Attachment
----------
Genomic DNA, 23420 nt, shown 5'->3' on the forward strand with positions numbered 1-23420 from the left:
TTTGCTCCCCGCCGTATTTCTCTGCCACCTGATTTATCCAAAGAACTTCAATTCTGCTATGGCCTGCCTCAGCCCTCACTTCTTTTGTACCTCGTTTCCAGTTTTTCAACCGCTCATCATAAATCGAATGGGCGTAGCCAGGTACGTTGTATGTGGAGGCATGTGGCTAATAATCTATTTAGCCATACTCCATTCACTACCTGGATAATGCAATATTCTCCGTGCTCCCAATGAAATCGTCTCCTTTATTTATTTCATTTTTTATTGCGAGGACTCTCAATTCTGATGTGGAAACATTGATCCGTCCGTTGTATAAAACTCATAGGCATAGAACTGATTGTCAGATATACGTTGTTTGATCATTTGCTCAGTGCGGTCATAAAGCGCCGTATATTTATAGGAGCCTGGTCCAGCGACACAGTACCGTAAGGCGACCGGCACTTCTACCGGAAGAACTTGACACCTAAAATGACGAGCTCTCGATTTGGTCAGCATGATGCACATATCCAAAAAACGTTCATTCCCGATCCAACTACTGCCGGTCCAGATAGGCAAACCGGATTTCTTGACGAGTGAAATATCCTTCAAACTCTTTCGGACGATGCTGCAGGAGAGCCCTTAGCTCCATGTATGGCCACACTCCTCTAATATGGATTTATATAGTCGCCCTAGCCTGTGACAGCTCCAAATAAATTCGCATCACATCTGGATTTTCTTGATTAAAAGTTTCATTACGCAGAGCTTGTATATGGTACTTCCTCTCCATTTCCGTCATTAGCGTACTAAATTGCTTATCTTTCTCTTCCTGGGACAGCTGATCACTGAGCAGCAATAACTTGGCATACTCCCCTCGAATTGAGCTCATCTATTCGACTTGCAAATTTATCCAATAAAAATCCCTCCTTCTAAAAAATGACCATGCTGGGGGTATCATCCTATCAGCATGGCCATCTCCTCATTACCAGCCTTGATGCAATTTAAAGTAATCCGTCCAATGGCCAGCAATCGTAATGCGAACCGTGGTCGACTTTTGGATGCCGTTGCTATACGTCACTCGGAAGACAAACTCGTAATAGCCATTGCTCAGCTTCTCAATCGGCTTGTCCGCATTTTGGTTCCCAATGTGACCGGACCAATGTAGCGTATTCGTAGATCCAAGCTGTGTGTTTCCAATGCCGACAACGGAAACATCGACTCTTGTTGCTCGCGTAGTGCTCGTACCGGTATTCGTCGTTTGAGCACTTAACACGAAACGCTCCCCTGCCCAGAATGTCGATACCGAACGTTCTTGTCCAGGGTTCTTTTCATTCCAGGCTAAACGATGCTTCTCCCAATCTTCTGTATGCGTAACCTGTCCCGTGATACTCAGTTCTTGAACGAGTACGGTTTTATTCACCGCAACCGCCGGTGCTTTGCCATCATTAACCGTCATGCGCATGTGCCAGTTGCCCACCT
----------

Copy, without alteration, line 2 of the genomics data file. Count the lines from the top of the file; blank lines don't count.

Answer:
TTTGCTCCCCGCCGTATTTCTCTGCCACCTGATTTATCCAAAGAACTTCAATTCTGCTATGGCCTGCCTCAGCCCTCACTTCTTTTGTACCTCGTTTCCAGTTTTTCAACCGCTCATCATAAATCGAATGGGCGTAGCCAGGTACGTTGTATGTGGAGGCATGTGGCTAATAATCTATTTAGCCATACTCCATTCACTACCTGGATAATGCAATATTCTCCGTGCTCCCAATGAAATCGTCTCCTTTATTTATTTCATTTTTTATTGCGAGGACTCTCAATTCTGATGTGGAAACATTGATCCGTCCGTTGTATAAAACTCATAGGCATAGAACTGATTGTCAGATATACGTTGTTTGATCATTTGCTCAGTGCGGTCATAAAGCGCCGTATATTTATAGGAGCCTGGTCCAGCGACACAGTACCGTAAGGCGACCGGCACTTCTACCGGAAGAACTTGACACCTAAAATGACGAGCTCTCGATTTGGTCAGCATGATGCACATATCCAAAAAACGTTCATTCCCGATCCAACTACTGCCGGTCCAGATAGGCAAACCGGATTTCTTGACGAGTGAAATATCCTTCAAACTCTTTCGGACGATGCTGCAGGAGAGCCCTTAGCTCCATGTATGGCCACACTCCTCTAATATGGATTTATATAGTCGCCCTAGCCTGTGACAGCTCCAAATAAATTCGCATCACATCTGGATTTTCTTGATTAAAAGTTTCATTACGCAGAGCTTGTATATGGTACTTCCTCTCCATTTCCGTCATTAGCGTACTAAATTGCTTATCTTTCTCTTCCTGGGACAGCTGATCACTGAGCAGCAATAACTTGGCATACTCCCCTCGAATTGAGCTCATCTATTCGACTTGCAAATTTATCCAATAAAAATCCCTCCTTCTAAAAAATGACCATGCTGGGGGTATCATCCTATCAGCATGGCCATCTCCTCATTACCAGCCTTGATGCAATTTAAAGTAATCCGTCCAATGGCCAGCAATCGTAATGCGAACCGTGGTCGACTTTTGGATGCCGTTGCTATACGTCACTCGGAAGACAAACTCGTAATAGCCATTGCTCAGCTTCTCAATCGGCTTGTCCGCATTTTGGTTCCCAATGTGACCGGACCAATGTAGCGTATTCGTAGATCCAAGCTGTGTGTTTCCAATGCCGACAACGGAAACATCGACTCTTGTTGCTCGCGTAGTGCTCGTACCGGTATTCGTCGTTTGAGCACTTAACACGAAACGCTCCCCTGCCCAGAATGTCGATACCGAACGTTCTTGTCCAGGGTTCTTTTCATTCCAGGCTAAACGATGCTTCTCCCAATCTTCTGTATGCGTAACCTGTCCCGTGATACTCAGTTCTTGAACGAGTACGGTTTTATTCACCGCAACCGCCGGTGCTTTGCCATCATTAACCGTCATGCGCATGTGCCAGTTGCCCACCT